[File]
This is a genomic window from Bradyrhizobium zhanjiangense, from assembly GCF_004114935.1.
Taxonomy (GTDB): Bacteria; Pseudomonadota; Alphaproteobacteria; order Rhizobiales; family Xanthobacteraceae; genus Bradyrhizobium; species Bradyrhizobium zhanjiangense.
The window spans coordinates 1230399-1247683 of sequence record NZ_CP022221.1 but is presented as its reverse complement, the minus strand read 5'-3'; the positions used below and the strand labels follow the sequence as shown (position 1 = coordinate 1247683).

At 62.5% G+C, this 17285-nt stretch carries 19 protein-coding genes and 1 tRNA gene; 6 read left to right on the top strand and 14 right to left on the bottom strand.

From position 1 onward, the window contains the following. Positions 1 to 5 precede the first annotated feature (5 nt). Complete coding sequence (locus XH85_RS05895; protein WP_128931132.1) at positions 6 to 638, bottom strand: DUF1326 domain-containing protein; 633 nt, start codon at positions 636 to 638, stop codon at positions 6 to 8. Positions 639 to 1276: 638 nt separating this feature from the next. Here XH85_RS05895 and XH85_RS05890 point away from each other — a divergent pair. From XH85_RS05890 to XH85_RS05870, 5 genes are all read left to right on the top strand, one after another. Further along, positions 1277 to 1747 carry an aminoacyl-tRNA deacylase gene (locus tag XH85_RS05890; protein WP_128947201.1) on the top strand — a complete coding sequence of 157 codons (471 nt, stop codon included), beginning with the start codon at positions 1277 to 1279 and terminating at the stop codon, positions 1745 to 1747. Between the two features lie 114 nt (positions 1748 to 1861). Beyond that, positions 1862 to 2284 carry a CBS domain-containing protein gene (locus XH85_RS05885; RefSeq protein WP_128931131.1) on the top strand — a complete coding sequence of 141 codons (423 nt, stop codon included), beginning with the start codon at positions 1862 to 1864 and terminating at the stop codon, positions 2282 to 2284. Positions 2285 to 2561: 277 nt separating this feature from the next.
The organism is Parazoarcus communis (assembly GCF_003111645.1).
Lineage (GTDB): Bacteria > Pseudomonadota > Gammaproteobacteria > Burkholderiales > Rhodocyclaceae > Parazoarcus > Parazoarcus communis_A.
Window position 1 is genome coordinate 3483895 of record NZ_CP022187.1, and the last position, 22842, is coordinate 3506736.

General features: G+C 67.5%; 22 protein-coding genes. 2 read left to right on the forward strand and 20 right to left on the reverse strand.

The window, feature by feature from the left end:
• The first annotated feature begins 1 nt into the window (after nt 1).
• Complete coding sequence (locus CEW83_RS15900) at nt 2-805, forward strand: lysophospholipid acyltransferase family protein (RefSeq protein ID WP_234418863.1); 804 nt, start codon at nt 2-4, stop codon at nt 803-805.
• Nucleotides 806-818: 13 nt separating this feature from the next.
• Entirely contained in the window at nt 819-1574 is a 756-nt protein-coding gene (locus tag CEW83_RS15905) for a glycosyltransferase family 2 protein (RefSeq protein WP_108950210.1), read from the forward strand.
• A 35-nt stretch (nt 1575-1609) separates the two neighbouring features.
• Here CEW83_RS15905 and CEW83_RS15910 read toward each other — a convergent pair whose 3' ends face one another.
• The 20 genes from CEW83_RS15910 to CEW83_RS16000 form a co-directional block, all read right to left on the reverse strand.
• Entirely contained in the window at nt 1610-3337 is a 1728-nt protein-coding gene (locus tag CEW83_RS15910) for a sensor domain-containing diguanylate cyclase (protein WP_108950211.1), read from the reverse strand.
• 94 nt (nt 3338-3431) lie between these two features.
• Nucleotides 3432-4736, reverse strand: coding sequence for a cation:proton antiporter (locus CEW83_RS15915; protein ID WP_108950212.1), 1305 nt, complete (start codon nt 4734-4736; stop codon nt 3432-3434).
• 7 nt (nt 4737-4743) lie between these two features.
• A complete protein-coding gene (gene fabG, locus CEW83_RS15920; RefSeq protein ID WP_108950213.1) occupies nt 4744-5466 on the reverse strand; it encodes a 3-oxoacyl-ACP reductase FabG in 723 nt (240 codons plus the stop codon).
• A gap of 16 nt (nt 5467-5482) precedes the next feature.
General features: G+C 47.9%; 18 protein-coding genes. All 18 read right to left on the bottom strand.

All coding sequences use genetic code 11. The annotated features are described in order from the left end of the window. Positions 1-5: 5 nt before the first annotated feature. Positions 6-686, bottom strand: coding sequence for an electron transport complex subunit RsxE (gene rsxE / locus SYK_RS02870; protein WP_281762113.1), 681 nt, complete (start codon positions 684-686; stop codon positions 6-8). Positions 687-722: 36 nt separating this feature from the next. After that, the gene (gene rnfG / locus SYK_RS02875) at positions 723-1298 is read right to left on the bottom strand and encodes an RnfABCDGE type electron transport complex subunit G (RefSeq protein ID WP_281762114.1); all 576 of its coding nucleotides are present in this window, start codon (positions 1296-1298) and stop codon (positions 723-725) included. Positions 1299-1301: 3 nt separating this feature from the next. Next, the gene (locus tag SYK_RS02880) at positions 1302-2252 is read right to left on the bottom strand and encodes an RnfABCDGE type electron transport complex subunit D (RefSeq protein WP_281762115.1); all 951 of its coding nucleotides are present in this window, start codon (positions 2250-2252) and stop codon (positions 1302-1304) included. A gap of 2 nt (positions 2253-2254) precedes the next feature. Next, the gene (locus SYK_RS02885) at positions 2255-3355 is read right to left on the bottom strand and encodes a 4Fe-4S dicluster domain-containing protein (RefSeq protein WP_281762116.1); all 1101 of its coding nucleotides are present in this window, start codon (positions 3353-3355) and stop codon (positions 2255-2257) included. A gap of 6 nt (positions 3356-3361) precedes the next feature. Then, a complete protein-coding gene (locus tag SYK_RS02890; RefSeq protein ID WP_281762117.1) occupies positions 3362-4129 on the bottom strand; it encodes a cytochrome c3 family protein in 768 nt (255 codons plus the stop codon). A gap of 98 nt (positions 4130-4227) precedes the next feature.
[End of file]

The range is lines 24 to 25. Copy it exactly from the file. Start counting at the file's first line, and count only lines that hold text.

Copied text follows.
General features: G+C 47.9%; 18 protein-coding genes. All 18 read right to left on the bottom strand.

All coding sequences use genetic code 11. The annotated features are described in order from the left end of the window. Positions 1-5: 5 nt before the first annotated feature. Positions 6-686, bottom strand: coding sequence for an electron transport complex subunit RsxE (gene rsxE / locus SYK_RS02870; protein WP_281762113.1), 681 nt, complete (start codon positions 684-686; stop codon positions 6-8). Positions 687-722: 36 nt separating this feature from the next. After that, the gene (gene rnfG / locus SYK_RS02875) at positions 723-1298 is read right to left on the bottom strand and encodes an RnfABCDGE type electron transport complex subunit G (RefSeq protein ID WP_281762114.1); all 576 of its coding nucleotides are present in this window, start codon (positions 1296-1298) and stop codon (positions 723-725) included. Positions 1299-1301: 3 nt separating this feature from the next. Next, the gene (locus tag SYK_RS02880) at positions 1302-2252 is read right to left on the bottom strand and encodes an RnfABCDGE type electron transport complex subunit D (RefSeq protein WP_281762115.1); all 951 of its coding nucleotides are present in this window, start codon (positions 2250-2252) and stop codon (positions 1302-1304) included. A gap of 2 nt (positions 2253-2254) precedes the next feature. Next, the gene (locus SYK_RS02885) at positions 2255-3355 is read right to left on the bottom strand and encodes a 4Fe-4S dicluster domain-containing protein (RefSeq protein WP_281762116.1); all 1101 of its coding nucleotides are present in this window, start codon (positions 3353-3355) and stop codon (positions 2255-2257) included. A gap of 6 nt (positions 3356-3361) precedes the next feature. Then, a complete protein-coding gene (locus tag SYK_RS02890; RefSeq protein ID WP_281762117.1) occupies positions 3362-4129 on the bottom strand; it encodes a cytochrome c3 family protein in 768 nt (255 codons plus the stop codon). A gap of 98 nt (positions 4130-4227) precedes the next feature.